I consider myself fortunate because I hate chocolate and love minivans.
After spending a week in the redesigned 2018 Honda Odyssey Elite minivan, I found that I’m in the minority among my girlfriends — and not just when it comes to Dove bars and other sweets.
My odyssey in the Odyssey took me from the Bob Seger concert at the Palace of Auburn Hills in Michigan to a trip to my girlfriend Debi’s house in Mount Clemens to drop off a vanload of bulky baby equipment in a “grandma swap.”
Despite my efforts, I had trouble convincing my girlfriends to reconsider their own rides, including a Ford Transit Connect minivan, an Acura RDX SUV and a Ford Freestyle wagon, and take a second look at this worthwhile top-of-the-line minivan.
Granted, they were a narrow demographic slice of the market. But despite the major advances in this segment in the past couple of years, I found that minivans are still a hard sell to some women with deep pockets and the need for a vehicle with lots of space.
My argument was that the 2018 Odyssey performed beautifully in a variety of settings and tasks, thanks to its excellent acceleration and family-friendly features, including a built-in vacuum cleaner in my Elite model. The Magic Slide second-row seats, which adjust laterally, and backward and forward, let you reconfigure the cavernous cabin just about any way you like.
The safety features should reassure any parent or grandparent. The Honda Sensing package is standard on Odyssey EX and higher trim levels and includes advanced technologies such as forward-collision warning and collision-mitigation braking.
A new 3.5-liter V6 engine in the 2018 Odyssey provides a 32-horsepower boost over the outgoing engine. My Elite model had the optional 10-speed automatic transmission, a groundbreaking feature that’s designed to improve fuel economy. The EPA says the Odyssey Elite returns 19 mpg in city driving and 28 mpg on the highway.
My friend Debi and her husband Ken carefully studied the Odyssey because even though they are retired empty-nesters, they frequently travel with two other couples and are shopping for a vehicle big enough to fit everyone and their gear. They also have two grandsons and another grand-baby on the way. They were sold on the Odyssey until I showed them the Elite’s window sticker: $47,610, including a $940 destination charge.
It didn’t seem to matter that they could get into a base Odyssey for $30,930, including shipping. Even though the Odyssey would be perfect for them, it veered too much into luxury territory and they could not overcome their sticker shock.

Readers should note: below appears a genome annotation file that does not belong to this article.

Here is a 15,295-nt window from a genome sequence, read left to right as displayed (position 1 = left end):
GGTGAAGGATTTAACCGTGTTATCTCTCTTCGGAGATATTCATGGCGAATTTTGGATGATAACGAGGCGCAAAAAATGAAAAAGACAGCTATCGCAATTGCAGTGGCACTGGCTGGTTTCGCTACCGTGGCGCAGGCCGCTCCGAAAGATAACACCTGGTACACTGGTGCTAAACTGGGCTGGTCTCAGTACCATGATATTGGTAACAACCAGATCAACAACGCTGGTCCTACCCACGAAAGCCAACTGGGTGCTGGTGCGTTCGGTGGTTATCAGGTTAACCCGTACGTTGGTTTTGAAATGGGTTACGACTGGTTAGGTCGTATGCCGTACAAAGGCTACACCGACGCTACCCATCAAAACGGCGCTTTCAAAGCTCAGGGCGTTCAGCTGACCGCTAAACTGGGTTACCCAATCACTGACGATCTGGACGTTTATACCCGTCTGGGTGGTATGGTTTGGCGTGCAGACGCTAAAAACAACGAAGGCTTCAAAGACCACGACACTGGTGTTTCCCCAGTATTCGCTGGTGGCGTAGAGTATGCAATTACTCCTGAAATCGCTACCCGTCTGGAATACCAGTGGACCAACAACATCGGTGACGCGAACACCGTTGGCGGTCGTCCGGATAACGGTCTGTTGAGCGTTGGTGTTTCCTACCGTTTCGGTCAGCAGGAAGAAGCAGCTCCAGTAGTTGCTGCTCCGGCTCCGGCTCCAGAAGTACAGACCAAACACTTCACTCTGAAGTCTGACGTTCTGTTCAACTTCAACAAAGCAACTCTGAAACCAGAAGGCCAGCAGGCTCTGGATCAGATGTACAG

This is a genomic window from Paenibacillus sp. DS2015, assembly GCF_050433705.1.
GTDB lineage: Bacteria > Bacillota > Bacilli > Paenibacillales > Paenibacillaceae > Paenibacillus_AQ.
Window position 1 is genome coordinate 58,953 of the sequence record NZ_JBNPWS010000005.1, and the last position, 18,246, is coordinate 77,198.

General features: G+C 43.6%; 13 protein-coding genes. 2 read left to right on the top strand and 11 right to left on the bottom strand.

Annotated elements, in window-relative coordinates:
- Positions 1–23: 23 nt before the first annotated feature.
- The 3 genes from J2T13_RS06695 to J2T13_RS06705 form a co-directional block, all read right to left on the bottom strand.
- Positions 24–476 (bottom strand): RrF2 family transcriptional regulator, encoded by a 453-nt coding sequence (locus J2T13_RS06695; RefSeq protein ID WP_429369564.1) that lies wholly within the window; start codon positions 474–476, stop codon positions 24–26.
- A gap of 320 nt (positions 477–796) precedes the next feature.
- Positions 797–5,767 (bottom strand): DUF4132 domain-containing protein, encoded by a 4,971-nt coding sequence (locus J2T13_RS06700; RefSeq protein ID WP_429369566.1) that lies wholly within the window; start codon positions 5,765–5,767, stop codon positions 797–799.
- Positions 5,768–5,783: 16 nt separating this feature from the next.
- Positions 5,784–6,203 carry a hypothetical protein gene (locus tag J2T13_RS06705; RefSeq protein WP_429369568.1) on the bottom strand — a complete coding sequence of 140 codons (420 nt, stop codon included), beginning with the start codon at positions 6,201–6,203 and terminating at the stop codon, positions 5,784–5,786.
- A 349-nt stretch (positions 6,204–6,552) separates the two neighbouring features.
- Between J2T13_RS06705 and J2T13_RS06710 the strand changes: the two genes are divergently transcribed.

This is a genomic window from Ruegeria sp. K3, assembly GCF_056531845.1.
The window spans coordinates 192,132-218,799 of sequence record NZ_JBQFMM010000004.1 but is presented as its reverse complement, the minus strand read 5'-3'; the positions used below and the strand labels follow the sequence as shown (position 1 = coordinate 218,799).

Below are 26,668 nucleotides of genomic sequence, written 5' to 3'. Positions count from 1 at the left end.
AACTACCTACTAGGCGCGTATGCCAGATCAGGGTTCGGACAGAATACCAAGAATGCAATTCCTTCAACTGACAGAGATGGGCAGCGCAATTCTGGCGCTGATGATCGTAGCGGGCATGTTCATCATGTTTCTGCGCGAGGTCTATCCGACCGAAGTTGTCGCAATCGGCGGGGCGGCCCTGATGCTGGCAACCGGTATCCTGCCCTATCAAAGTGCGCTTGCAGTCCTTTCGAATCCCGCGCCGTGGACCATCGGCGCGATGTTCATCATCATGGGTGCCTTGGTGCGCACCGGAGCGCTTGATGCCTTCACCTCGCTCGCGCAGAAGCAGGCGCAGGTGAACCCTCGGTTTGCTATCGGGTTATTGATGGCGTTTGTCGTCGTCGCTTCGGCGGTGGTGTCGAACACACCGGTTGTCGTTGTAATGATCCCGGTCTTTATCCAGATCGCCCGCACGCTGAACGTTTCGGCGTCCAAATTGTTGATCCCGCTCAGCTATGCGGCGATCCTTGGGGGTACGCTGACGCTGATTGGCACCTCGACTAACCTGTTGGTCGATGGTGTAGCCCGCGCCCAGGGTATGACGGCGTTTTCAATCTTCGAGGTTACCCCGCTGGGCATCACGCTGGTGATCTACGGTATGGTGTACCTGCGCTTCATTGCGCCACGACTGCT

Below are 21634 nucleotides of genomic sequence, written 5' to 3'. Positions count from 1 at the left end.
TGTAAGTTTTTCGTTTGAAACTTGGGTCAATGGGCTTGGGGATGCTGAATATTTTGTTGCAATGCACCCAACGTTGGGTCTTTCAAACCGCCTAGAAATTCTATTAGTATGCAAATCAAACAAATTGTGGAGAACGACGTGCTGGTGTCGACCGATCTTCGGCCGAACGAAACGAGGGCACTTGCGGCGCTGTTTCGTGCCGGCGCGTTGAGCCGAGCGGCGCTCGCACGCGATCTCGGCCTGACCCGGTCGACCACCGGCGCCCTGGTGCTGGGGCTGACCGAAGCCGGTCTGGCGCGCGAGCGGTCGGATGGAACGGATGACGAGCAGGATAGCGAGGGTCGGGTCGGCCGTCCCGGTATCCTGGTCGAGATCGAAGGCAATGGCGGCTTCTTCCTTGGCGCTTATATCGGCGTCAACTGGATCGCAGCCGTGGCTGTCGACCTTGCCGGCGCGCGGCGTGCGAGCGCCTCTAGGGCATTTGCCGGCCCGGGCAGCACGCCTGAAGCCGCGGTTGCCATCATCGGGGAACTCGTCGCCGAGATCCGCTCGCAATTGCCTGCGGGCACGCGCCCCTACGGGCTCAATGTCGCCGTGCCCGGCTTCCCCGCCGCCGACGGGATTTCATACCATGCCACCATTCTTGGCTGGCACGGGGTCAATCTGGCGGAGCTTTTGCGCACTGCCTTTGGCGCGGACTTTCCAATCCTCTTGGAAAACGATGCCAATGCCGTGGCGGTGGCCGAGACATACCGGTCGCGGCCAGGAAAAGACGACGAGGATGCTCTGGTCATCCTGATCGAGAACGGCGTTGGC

I figured I’d have better luck with another friend, a hair stylist in an upscale salon who uses her 2017 Ford Transit Connect to shop for antiques on the weekends.
She describes the Transit Connect as the “anti-minivan,” a vehicle that’s a flexible workhorse but doesn’t immediately label her as stodgy or a soccer mom. The Odyssey, despite the upgrades, is still too “old school” for her.
In a final attempt to win over my girlfriends, I showed it to an interior decorator friend who half-jokingly calls herself an “image architect” and drives a 2016 RDX, the compact SUV sold by Honda’s premium Acura brand. She hauls around a lot of stuff, mostly design samples, and needs a bigger vehicle. But she likes the RDX because it gives her a “techy, progressive image.”
I couldn’t even get her to sit in the Odyssey.
“My image gets set the minute I pull into a client’s driveway,” she said. “A year ago, I really wanted a Subaru Outback (wagon). I asked one of my wealthy clients what she’d think if I pulled up in one. She said, ‘I’d think you’re affordable.’”
She added: “I don’t want to look ‘affordable.’ And driving around in a minivan would be even worse.”
I gave up the keys to my test vehicle thinking that while Honda did a fantastic job with the Odyssey, it faces a major marketing challenge when it comes to conquering sticker shock and a decades-old image problem that the minivan just can’t seem to shake.